Homo sapiens. But we weren't always the only humans. The Smithsonian Institute estimates that some 21 different human species have roamed the Earth (though the number varies due to conflicting definitions of what is “human&rdquoWinking. Many of those species are in the genus Homo, which has only one surviving species today (that’s us). The list of hominids also includes other species considered by most scientists to be early humans, such as the Australopithecus afarensis, a member of the genus Australopithecus.
Homo sapiens were Homo habilis, Homo rudolfensis, and Homo erectus, and evidence suggests they coexisted in East Africa some 1.9 million years ago. This kind of cohabitation was a familiar fixture of human evolution. When Homo sapiens first appeared around 300,000 years ago, our ancestors lived among many other now-extinct human cousins. Modern humans famously fraternized with Neanderthals, Denisovans, and other populations. Homo sapiens also shared the planet with lesser-known species such as Homo floresiensis, Homo naledi, Homo luzonensis, and the straggling survivors of Homo erectus. But because some of these groups lived in remote communities, it’s possible that modern humans never even laid eyes on them. Scientists theorize that our ancestors wiped out many of these human species (Neanderthals were the last to fall, beginning to go extinct around 40,000 years ago) by demonstrating superior strategizing and cooperation skills. Our ancestors’ social intelligence helped them rise to the top of the food chain, and the population grew exponentially. Today, modern humans stand alone in the genus Homo, but we only have ourselves to blame. "
"Each one of the billions of people living on Earth today belongs to the same species:

The first humans in the same genus as


Memorial Day 2024

This Memorial Day was a warm, sunny day. After getting some necessary tasks in the garden done, we went to participate in the block potluck party on Robbins Way with Scott, Olisha, and the girls. Memorial Day should be spent with family or another wonderful way to pay respect is in Washington DC, especially at Arlington Cemetery.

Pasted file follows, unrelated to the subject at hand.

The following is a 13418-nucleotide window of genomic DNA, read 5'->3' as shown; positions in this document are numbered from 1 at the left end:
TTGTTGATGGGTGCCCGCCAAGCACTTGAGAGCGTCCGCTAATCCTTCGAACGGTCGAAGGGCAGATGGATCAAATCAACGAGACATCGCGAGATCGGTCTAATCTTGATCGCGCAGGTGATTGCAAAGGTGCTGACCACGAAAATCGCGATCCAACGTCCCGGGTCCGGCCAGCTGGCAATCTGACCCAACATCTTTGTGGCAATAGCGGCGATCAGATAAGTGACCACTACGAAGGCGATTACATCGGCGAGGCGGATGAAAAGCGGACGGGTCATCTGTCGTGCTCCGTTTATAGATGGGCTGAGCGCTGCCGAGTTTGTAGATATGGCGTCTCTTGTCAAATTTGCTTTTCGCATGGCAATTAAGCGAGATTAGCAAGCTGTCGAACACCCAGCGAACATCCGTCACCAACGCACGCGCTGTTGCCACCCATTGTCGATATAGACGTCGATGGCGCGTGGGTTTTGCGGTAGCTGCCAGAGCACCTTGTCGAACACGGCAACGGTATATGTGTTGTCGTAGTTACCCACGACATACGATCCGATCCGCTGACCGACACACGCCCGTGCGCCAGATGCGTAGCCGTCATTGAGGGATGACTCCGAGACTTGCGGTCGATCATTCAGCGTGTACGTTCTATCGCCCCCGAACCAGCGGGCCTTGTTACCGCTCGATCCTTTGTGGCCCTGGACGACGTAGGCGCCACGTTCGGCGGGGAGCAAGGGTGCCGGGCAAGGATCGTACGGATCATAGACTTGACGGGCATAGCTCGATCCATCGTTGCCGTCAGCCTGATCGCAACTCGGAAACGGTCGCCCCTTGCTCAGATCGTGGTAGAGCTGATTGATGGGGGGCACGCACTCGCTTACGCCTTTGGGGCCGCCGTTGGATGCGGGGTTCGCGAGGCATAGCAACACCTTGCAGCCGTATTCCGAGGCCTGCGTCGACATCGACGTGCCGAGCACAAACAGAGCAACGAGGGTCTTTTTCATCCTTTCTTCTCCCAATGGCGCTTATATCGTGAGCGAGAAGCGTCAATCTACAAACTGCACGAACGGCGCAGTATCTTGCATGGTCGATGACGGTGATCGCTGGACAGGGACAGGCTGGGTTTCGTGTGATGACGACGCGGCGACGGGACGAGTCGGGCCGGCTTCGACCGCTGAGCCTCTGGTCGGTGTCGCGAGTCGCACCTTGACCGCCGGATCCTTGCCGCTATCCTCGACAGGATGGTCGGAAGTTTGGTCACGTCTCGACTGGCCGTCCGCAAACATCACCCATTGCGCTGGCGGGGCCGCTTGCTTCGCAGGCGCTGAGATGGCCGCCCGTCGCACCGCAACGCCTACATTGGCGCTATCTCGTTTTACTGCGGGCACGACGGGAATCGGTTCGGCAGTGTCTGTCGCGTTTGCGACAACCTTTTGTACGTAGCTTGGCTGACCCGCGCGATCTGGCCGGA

The history of early Memorial Day or Decoration Day in that time follows:

As the American Civil War came to an end in 1865, communities across the U.S. honored fallen soldiers through local ceremonies at burial sites. On May 30, 1868, the first national ceremony of this kind took place on a day that would come to be known as Memorial Day — though at the time, it was called “Decoration Day.”

A few weeks before the ceremony, John Logan, head of the Grand Army of the Republic, a Union veterans organization, issued a
proclamation urging Americans to decorate Civil War soldiers’ graves with springtime’s “choicest” blooms. Logan stated that the May 30 commemoration would be “designated for the purpose of strewing with flowers or otherwise decorating the graves of comrades who died in defense of their country.” About 5,000 people gathered at Arlington National Cemetery for the first official Decoration Day observance. Along with flowers, each grave was adorned with a small American flag.

By the end of the 19th century,
Decoration Day ceremonies were taking place on May 30 throughout the country. The name had started to evolve by this time, too; people began using the term “Memorial Day” instead. That moniker, however, didn’t become common until after World War II, and Congress didn’t make the name change official until 1967. A year later, Congress passed the Uniform Monday Holiday Act, declaring that certain federal holidays would be observed on Mondays, including Memorial Day, which was to be commemorated annually on the last Monday in May. Today, the holiday honors all Americans who have died in military service."


Off To The...

We are off on a 12 day trip to see the family and grandchildren in South Dakota. A bit of a reverse trek for our families who in part came from the area or places in the MidWest.

Now a fun fact about the Oregon Trail since I had both sides of my paternal grandmother's side of the family come on the Oregon Trail in 1844 and 1852.

"It’s often thought that the Oregon Trail was made easier by the covered wagons that have become synonymous with the grueling journey, but that’s only partially true. Those wagons weren’t actually for people, who walked most or all of the trail’s 2,000 miles from Independence, Missouri, to Oregon City, Oregon. They were for the supplies that hopeful settlers deemed necessary for the trek, pulled by mules and oxen. Indeed, people who were ferried by wagons had a habit of falling out as the vehicles didn’t have springs and thus bounced around a lot; some folks were even run over by other wagons or trampled by beasts of burden after falling. As for those walking, many of the children didn’t have shoes.
So while we often romanticize that months-long journey as being emblematic of the “American Dream” and westward expansion, it was above all else a brutal quest that many did not survive."